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"A convincing and perceptive analysis that provides a careful sociological portrait of advertising agency people in the 1920s and 1930s. Marchand has rare talent for bringing out things in the ads that the reader would not have seen alone."--Michael Schudson, University of California, San Diego "This work illuminates some of the most important developments in twentieth-century America."--T.J. Jackson Lears, Rutgers University
A revealing look at advertising from 1920 to 1940 examines how, through anticipation of a more complex, urban society, advertisers discovered new ways to play on anxiety and manipulate images to promote a self-sustaining "consumption ethic."
This book is a history of how television advertising rose to become a defining force in American culture in the two decades after World War II.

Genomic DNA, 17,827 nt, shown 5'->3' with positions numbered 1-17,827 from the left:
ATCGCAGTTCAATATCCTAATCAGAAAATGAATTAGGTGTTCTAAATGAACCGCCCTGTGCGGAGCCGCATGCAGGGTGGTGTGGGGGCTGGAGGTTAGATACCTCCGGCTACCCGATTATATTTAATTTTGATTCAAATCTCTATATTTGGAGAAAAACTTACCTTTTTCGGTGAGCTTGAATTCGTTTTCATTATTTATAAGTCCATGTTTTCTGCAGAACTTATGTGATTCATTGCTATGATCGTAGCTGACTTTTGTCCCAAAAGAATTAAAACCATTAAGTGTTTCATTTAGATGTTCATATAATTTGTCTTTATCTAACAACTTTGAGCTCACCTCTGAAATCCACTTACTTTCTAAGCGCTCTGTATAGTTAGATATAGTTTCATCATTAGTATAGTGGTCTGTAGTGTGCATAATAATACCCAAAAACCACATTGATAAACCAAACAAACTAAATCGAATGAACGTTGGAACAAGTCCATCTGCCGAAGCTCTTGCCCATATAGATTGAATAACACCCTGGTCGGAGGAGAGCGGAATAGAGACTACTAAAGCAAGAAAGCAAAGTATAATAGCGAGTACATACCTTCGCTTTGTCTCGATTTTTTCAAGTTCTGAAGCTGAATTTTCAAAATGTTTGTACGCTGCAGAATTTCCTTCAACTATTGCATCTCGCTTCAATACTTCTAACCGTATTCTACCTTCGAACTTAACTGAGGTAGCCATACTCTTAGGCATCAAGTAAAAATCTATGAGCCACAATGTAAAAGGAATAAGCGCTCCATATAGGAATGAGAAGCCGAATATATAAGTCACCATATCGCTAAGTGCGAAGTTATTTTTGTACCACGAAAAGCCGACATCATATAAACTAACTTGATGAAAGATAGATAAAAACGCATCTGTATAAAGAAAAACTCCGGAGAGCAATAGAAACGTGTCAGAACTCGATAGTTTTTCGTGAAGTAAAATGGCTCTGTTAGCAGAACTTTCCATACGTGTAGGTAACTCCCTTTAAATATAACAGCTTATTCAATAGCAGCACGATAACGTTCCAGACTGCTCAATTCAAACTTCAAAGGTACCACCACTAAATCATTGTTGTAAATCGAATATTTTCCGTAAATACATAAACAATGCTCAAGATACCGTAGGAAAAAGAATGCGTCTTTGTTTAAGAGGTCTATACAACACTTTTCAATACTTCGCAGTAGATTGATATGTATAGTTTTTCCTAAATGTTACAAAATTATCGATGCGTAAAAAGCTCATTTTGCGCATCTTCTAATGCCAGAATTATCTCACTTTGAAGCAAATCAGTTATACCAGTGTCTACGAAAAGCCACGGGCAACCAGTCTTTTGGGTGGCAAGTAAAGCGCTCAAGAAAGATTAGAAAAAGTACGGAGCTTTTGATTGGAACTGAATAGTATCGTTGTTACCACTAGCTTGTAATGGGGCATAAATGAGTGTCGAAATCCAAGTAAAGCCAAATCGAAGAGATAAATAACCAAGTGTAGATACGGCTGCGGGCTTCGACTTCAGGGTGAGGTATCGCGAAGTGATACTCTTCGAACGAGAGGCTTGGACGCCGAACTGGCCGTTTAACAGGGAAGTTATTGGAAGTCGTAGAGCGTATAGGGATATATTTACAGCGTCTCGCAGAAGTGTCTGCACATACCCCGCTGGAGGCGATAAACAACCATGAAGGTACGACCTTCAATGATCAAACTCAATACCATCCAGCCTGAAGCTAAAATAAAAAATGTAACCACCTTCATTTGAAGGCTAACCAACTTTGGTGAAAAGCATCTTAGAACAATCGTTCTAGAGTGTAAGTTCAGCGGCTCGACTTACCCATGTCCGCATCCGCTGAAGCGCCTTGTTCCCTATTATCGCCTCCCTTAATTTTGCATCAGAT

Pulitzer Prize winner Hedrick Smith’s new book is an extraordinary achievement, an eye-opening account of how, over the past four decades, the American Dream has been dismantled and we became two Americas. In his bestselling The Russians, Smith took millions of readers inside the Soviet Union. In The Power Game, he took us inside Washington’s corridors of power. Now Smith takes us across America to show how seismic changes, sparked by a sequence of landmark political and economic decisions, have transformed America. As only a veteran reporter can, Smith fits the puzzle together, starting with Lewis Powell’s provocative memo that triggered a political rebellion that dramatically altered the landscape of power from then until today. This is a book full of surprises and revelations—the accidental beginnings of the 401(k) plan, with disastrous economic consequences for many; the major policy changes that began under Jimmy Carter; how the New Economy disrupted America’s engine of shared prosperity, the “virtuous circle” of growth, and how America lost the title of “Land of Opportunity.” Smith documents the transfer of $6 trillion in middle-class wealth from homeowners to banks even before the housing boom went bust, and how the U.S. policy tilt favoring the rich is stunting America’s economic growth. This book is essential reading for all of us who want to understand America today, or why average Americans are struggling to keep afloat. Smith reveals how pivotal laws and policies were altered while the public wasn’t looking, how Congress often ignores public opinion, why moderate politicians got shoved to the sidelines, and how Wall Street often wins politically by hiring over 1,400 former government officials as lobbyists. Smith talks to a wide range of people, telling the stories of Americans high and low. From political leaders such as Bill Clinton, Newt Gingrich, and Martin Luther King, Jr., to CEOs such as Al Dunlap, Bob Galvin, and Andy Grove, to heartland Middle Americans such as airline mechanic Pat O’Neill, software systems manager Kristine Serrano, small businessman John Terboss, and subcontractor Eliseo Guardado, Smith puts a human face on how middle-class America and the American Dream have been undermined. This magnificent work of history and reportage is filled with the penetrating insights, provocative discoveries, and the great empathy of a master journalist. Finally, Smith offers ideas for restoring America’s great promise and reclaiming the American Dream. Praise for Who Stole the American Dream? “[A] sweeping, authoritative examination of the last four decades of the American economic experience.”—The Huffington Post “Some fine work has been done in explaining the mess we’re in. . . . But no book goes to the headwaters with the precision, detail and accessibility of Smith.”—The Seattle Times “Sweeping in scope . . . [Smith] posits some steps that could alleviate the problems of the United States.”—USA Today “Brilliant . . . [a] remarkably comprehensive and coherent analysis of and prescriptions for America’s contemporary economic malaise.”—Kirkus Reviews (starred review) “Smith enlivens his narrative with portraits of the people caught up in events, humanizing complex subjects often rendered sterile in economic analysis. . . . The human face of the story is inseparable from the history.”—Reuters